“My dad was a great trader. People bartered a lot back then. I remember when he traded a pocket knife to Ron’s dad that didn’t have any blades. Dad was in the car when Ron’s dad proposed to his mom.”
I see you have all your fingers; a lot of old farmers and farmhands don’t.
“Yeah, I was lucky, I guess. Old George Howard wasn’t so lucky; he was feeding hogs just north of here when he got caught in the (power take-off). Well, hogs are attracted to blood, and they would’ve eaten him alive if Ron’s grandpa hadn’t showed up.
“The PTO shut down because George’s leg was wrapped around it; otherwise, it would’ve killed him. John Holton Brown had to cut off the rest of George’s leg so he could rush him to the doctor.”
That had to be a ghastly sight.
“With the aid of a wooden leg, George continued to work here on the farm.”
No disability checks in those days.
“No, sir. But ol’ George could still bale hay, jump on and off a wagon — you name it.”
I’m sure you ventured off the farm and into the town of Shelby on occasion.
“Oh, yeah. We had a cow and would separate the milk from the cream. That’s how my mom would make her spending money. She’d take cream, butter and fresh eggs to town.
“I hated churning. If you had the cream the right temperature, you could make butter in about four minutes. But if it was cold, it’d take you forever.”
Any other memories of Shelby?
“People would gather around Frenchie Sirois’ hardware store to gossip. Frenchie was a piece of work; every other word that came out of his mouth was a cuss word.”
Dick, I’ve interviewed former race-car driver Jigger Sirois and Eleanor Sirois Bartz for this column.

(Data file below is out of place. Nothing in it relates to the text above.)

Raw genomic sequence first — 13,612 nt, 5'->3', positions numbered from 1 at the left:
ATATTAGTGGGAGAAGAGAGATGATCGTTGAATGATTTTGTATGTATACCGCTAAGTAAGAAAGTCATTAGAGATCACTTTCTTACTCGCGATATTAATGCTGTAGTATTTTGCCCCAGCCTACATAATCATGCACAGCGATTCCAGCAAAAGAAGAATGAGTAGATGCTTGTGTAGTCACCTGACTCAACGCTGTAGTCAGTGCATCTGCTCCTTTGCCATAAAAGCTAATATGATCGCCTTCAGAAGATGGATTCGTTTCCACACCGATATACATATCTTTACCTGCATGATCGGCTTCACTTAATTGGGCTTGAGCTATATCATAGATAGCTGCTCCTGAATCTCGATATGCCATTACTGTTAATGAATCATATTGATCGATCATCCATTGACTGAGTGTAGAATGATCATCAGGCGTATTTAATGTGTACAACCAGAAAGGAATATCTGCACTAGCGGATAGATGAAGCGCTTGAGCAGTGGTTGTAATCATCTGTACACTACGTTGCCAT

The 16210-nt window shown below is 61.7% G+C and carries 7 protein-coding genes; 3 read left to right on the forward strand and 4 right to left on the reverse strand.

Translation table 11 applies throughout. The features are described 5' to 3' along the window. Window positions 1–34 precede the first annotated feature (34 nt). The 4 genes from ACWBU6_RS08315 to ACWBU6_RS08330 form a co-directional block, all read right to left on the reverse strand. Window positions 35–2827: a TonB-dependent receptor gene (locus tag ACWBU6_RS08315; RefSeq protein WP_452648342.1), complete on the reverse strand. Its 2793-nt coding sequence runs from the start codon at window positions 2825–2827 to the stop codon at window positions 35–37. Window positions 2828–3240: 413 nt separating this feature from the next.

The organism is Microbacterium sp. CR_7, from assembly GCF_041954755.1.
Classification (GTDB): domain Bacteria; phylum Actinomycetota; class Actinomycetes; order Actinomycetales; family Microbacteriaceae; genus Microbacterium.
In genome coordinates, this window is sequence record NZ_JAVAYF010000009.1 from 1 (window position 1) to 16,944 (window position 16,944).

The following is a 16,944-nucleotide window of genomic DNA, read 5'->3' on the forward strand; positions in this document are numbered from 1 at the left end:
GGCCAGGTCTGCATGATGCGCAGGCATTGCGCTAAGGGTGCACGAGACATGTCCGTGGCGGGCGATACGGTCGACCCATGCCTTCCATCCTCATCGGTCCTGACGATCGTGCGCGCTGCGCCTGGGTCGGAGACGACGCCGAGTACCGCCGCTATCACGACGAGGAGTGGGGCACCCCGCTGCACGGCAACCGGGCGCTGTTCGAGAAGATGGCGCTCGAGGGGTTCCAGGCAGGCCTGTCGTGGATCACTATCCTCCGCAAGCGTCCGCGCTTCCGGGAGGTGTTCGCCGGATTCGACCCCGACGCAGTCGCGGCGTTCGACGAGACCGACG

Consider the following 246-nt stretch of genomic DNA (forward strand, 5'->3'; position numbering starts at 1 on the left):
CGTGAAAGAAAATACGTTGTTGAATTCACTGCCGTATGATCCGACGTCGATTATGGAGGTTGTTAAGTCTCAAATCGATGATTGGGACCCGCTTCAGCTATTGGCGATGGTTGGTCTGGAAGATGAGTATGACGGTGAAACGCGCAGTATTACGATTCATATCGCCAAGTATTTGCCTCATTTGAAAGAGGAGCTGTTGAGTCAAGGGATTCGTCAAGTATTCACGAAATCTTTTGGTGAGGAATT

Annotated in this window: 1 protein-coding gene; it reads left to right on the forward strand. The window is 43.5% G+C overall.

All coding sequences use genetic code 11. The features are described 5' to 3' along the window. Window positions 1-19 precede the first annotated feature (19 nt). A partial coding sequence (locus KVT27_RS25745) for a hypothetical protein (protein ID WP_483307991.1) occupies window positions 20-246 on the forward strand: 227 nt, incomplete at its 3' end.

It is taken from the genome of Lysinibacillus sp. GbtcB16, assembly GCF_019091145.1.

“They would be two of Frenchie’s children.”
Someone told me that if Frenchie was listening to or watching a ballgame in the store and a customer asked him for a gallon of paint or a pound of 16-penny nails, he’d tell them, while glued to the radio or television, that he was sold out, even if he had a shelf or bin full of whatever was requested.
“Yep, that was Frenchie. He swore a lot, but he was as nice a person as you could ever run into.”
You’re a big Cub fan.
“Yeah, that tickled me to death when the (St. Louis) Cardinals got eliminated by the (San Francisco) Giants the other night (in the National League Championship Series).”
I was kind of hoping it would be the Detroit Tigers and the Cards, just like in ’68. What a World Series that was — Detroit in seven games.
“The first game I ever saw was the Cubs and the White Sox — the city (exhibition) series. Mr. Brown took us to the game. I couldn’t hardly grasp it. Comiskey Park was so lit up at night. Stan Hack was playing third base for the Cubs at the time. I didn’t want to leave.”
Who won the game?
“I don’t remember. When you get up to my age, sometimes, you don’t know whether you’re pitchin’, catchin’ or playin’ first base.
“I still go to all the Lowell football games every Friday night — home and away.”
Ron Brown’s father, Robert Brown, is having health issues these days. But Ron told me his father wants to restore or preserve the old grain elevator that stands on the property. He can’t bear to see it razed.
Ron and Dick feel the same way.
The Browns were the ranch owners and the Uhters were the hired hands, but they’ve treated one another like family for nearly 90 years.